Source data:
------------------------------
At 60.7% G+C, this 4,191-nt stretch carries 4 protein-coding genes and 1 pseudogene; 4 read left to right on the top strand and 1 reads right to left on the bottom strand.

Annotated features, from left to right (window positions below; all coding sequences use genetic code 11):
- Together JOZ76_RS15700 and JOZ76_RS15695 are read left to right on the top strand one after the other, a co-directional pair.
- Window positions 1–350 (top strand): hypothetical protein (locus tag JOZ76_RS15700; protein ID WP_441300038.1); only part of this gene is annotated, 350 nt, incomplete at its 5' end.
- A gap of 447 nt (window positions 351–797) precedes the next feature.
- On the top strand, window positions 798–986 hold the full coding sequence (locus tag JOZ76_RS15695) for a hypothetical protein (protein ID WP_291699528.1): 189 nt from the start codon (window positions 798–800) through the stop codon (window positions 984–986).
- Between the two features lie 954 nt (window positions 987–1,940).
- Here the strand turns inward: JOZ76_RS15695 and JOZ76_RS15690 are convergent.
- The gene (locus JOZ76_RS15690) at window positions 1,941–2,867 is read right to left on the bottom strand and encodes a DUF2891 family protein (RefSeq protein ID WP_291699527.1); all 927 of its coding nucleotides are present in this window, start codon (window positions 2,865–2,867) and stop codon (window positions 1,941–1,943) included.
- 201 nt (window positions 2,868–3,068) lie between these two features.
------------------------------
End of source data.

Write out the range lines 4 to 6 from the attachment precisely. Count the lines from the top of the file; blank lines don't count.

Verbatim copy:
- Window positions 1–350 (top strand): hypothetical protein (locus tag JOZ76_RS15700; protein ID WP_441300038.1); only part of this gene is annotated, 350 nt, incomplete at its 5' end.
- A gap of 447 nt (window positions 351–797) precedes the next feature.
- On the top strand, window positions 798–986 hold the full coding sequence (locus tag JOZ76_RS15695) for a hypothetical protein (protein ID WP_291699528.1): 189 nt from the start codon (window positions 798–800) through the stop codon (window positions 984–986).